Bill Proposes Reforming Liability for Maritime Accident Compensation
A bill was introduced before the U.S. Congress designed to reform the 170-year-old regulation that limits compensation for maritime accidents. The effort is being led by California’s Congressman Salud Carbajal and Senator Dianne Feinstein and has been written to be retroactive to cover the 2019 fire aboard the dive boat Conception, which killed 34 people off the California coast.
The Carbajal-Feinstein bill updates an 1851 law that can prevent maritime accident victims and their families from receiving compensation from those responsible for the accident. Under the terms of the Limitation of Liability Act of 1851, boat owners can limit their liability to the value of the vessel after the accident. The sponsors of the new bill said according to the current legislation the owner of the Conception dive boat may not be held financially liable for any losses incurred as a result of the fire – including loss of life – because the boat had no value after it was destroyed. The Conception was declared a total loss after the 2019 fire.
“Two years ago, the Conception boat fire took 34 precious lives. The victim’s families are currently being denied compensation for those wrongful deaths because of an antiquated and unfair law,” said Rep. Carbajal. “I am proud to work with Senator Feinstein to right this wrong and help the victims’ families get the compensation and justice they deserve.”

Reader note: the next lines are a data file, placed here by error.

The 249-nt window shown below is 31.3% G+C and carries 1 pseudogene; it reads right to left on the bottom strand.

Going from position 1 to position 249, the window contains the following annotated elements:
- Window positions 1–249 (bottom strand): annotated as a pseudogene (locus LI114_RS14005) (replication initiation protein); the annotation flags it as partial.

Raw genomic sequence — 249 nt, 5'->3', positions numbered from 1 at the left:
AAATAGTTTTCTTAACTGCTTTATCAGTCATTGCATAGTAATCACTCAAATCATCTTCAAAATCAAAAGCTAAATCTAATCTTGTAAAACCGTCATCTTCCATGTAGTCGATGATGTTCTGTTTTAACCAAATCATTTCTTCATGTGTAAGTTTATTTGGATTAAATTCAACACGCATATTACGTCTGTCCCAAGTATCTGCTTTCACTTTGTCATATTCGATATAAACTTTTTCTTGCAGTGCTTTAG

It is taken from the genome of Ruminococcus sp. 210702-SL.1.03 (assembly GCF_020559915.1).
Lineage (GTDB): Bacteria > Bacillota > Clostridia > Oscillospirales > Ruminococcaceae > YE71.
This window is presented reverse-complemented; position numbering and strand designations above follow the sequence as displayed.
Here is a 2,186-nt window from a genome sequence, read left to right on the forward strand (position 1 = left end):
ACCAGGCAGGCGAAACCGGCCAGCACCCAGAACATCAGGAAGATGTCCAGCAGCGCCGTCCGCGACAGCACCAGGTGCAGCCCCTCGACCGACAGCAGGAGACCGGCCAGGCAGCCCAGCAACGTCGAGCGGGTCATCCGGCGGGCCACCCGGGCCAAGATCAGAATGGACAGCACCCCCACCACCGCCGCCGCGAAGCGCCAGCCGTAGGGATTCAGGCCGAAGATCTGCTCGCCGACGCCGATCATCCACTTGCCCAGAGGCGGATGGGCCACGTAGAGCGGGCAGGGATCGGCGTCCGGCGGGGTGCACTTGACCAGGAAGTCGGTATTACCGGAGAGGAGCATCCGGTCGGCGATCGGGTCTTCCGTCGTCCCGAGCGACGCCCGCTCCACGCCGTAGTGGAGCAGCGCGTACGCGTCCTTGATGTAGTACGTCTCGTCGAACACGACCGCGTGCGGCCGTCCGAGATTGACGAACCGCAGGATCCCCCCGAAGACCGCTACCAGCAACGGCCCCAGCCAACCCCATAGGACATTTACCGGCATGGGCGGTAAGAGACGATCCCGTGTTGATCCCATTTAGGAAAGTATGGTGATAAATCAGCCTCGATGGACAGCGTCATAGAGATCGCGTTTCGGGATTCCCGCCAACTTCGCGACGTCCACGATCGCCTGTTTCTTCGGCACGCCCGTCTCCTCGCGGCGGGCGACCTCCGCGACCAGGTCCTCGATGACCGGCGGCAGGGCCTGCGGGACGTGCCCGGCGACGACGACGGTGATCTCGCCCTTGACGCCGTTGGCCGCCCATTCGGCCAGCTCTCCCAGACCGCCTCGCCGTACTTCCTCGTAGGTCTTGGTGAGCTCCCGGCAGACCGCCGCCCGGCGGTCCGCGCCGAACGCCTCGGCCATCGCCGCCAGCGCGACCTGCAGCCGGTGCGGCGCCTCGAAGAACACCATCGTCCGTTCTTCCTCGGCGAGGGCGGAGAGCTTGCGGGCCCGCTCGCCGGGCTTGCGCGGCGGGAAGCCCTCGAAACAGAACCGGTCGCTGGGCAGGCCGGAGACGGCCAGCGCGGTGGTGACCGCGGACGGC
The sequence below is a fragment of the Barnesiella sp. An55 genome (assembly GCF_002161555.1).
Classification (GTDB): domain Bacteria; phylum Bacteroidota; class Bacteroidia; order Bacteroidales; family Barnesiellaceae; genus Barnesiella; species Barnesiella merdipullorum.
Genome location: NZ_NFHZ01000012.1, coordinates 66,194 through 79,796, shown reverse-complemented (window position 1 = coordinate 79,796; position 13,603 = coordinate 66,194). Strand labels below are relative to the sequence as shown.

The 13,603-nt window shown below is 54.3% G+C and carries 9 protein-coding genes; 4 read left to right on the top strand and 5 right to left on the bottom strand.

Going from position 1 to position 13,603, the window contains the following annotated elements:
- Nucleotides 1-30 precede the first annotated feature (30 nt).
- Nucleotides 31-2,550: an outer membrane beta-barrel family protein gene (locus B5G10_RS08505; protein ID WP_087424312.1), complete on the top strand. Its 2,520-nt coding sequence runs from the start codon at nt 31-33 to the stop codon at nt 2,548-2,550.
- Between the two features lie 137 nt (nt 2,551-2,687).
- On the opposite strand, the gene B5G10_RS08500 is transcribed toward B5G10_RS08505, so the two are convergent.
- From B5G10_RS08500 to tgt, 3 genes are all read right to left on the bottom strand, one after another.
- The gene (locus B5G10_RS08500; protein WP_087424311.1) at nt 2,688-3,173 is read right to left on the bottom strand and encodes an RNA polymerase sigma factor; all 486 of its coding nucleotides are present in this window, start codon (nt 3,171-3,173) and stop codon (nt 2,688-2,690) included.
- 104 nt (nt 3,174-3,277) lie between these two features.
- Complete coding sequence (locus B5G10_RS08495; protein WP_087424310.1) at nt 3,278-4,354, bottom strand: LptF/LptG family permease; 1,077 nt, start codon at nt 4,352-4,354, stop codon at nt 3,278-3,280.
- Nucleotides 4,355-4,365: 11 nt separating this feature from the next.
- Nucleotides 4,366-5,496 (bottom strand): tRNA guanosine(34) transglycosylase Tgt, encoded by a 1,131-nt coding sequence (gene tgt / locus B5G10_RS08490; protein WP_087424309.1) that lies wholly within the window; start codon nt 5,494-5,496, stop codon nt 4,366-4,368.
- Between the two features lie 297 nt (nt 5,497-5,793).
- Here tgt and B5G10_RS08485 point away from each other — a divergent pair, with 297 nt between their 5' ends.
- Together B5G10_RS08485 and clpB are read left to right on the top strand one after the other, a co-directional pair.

The bill introduced on September 22, which was drafted in consultation with the Coast Guard and the Justice Department, would require owners of small passenger vessels to be held legally responsible, including by requiring compensation, notwithstanding the value of the boat. The bill would retroactively apply to the Conception tragedy.
“The families of those who perished in the tragic Conception boat fire have filed claims against the owners of the boat for violating federal safety rules, but they may not receive any compensation because of a 170-year-old law that doesn’t account for modern tourism such as commercial dive boats,” said Senator Feinstein. “Our bill would fix this egregious oversight and allow the families to receive recompense from the boat’s owner.”
While the Limitation of Liability Act of 1851 applies to all maritime accidents regardless of the size of the vessel, the new bill entitled the Small Passenger Vessel Liability Fairness Act specifically targets only the smaller "T-boats" Rep. Carbajal and Senator Feinstein also authored the Small Passenger Vessel Safety Act, which became law in January 2021. That bill focused on improving safety features in small vessels to prevent future tragedies.
Civil and criminal actions are still pending against the captain and owner of the dive boat that burnt during the early morning hours of September 2, 2019, off the coast near Santa Cruz Island, California. While the National Transportation Safety Board did not identify the cause of ignition of the tragic fire which killed 33 passengers and one crew member, it cited clear deficiencies in the vessel, its design, and equipment. The captain of the Conception, Jerry Boylan, pleaded not guilty to federal manslaughter charges. Two years after the fire, the families of the victims filed a wrongful death suit against the U.S. Coast Guard accusing them of a failure to perform its roles to properly inspect and certify the vessel.